In jail, ex-coal CEO says he’s ‘American political prisoner’

Don Blankenship


Associated Press

CHARLESTON, W.Va. (AP) — A defiant Don Blankenship declared himself an “American political prisoner” on his blog, blaming others for the 2010 mine explosion that killed 29 men and led the former West Virginia coal operator to be imprisoned.

The ex-Massey Energy CEO said this week that he plans to distribute 250,000 copies of the 67-page diatribe in booklet form.

Blankenship reported to a California federal prison May 12 for a maximum one-year sentence for conspiring to willfully violate mine safety standards at West Virginia’s Upper Big Branch mine, site of the explosion. He also paid a $250,000 fine. A jury convicted him of the misdemeanor last December.

Oral arguments in his appeal will be Oct. 26 before the 4th U.S. Circuit Court of Appeals in Richmond, Virginia.

Blankenship, 66, wrote that politicians imprisoned him for political, self-serving reasons.

He claims misconduct by prosecutors, judges, law clerks, the FBI, President Barack Obama, Sen. Joe Manchin and the Mine Safety and Health Administration.

In a statement to The Associated Press on Wednesday, former U.S. attorney Booth Goodwin calls the booklet “more Blankenship propaganda.”

“Blankenship was convicted by a jury of his peers of willfully violating mine safety laws-laws designed to keep miners safe,” said Goodwin, who brought the case against Blankenship. “They are the same laws that if broken, cause deadly mine explosions like the one that tragically killed 29 miners at UBB. Blankenship is in prison because of his greed, his arrogance, and his criminal behavior. This most recent stunt shows that he still has not learned this lesson: if you gamble with miners lives, you deserve to go to prison.”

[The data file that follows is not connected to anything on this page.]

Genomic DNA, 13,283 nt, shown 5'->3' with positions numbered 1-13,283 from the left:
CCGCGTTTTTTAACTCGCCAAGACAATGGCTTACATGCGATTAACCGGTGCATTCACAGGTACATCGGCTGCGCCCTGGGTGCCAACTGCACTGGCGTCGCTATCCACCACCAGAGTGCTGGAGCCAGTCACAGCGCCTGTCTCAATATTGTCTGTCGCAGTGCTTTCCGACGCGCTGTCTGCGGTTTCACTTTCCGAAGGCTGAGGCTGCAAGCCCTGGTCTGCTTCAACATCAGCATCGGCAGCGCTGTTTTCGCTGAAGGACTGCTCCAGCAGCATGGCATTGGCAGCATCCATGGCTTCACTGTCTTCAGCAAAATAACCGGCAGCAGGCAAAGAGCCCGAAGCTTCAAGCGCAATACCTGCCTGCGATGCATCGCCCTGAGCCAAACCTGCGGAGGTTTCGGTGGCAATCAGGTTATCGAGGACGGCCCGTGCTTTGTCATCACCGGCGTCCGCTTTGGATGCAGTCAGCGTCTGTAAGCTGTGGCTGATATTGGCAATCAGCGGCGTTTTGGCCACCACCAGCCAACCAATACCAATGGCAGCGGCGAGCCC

Manchin said in a statement issued by his office that it is “pathetic that even now, as he sits in prison, Don Blankenship is unwilling to accept any responsibility for his criminal actions. He owes better to the families of those who lost their loved ones in this avoidable tragedy.”

MSHA officials didn’t immediately return phone messages.

During the trial, prosecutors called Blankenship a bullish micromanager who meddled in the smallest details of Upper Big Branch. They said Massey’s safety programs were just a facade — never backed by more money to hire additional miners or take more time on safety tasks.

Blankenship noted the jury found him not guilty of all three felony charges and said his indictment was the federal government’s “‘poster child’ case of what is wrong with the American judicial system.”

He said writing the booklet was “the right thing to do because all Americans deserve a fair trial, and not one like I had. It is right to do this booklet because coal miner safety is more important than political correctness.”

Blankenship’s attorneys believe he should not have gotten more than a fine and probation. They embraced Blankenship’s image as a tough boss, but countered it by saying he demanded safety and showed commitment to his community, family and employees.

At Upper Big Branch, four investigations found worn and broken cutting equipment created a spark that ignited accumulations of coal dust and methane gas. Broken and clogged water sprayers then allowed what should have been a minor flare-up to become an inferno.

Blankenship has disputed those reports and has said he believed natural gas in the mine, and not methane gas and excess coal dust, was at the root of the explosion.

Goodwin said a convicted criminal who denies his crimes from prison is still a convicted criminal — and still in prison.

“The only difference is that this one has the money to spend a fortune on postage for his denials,” he said.

Associated Press writer John Raby contributed to this report

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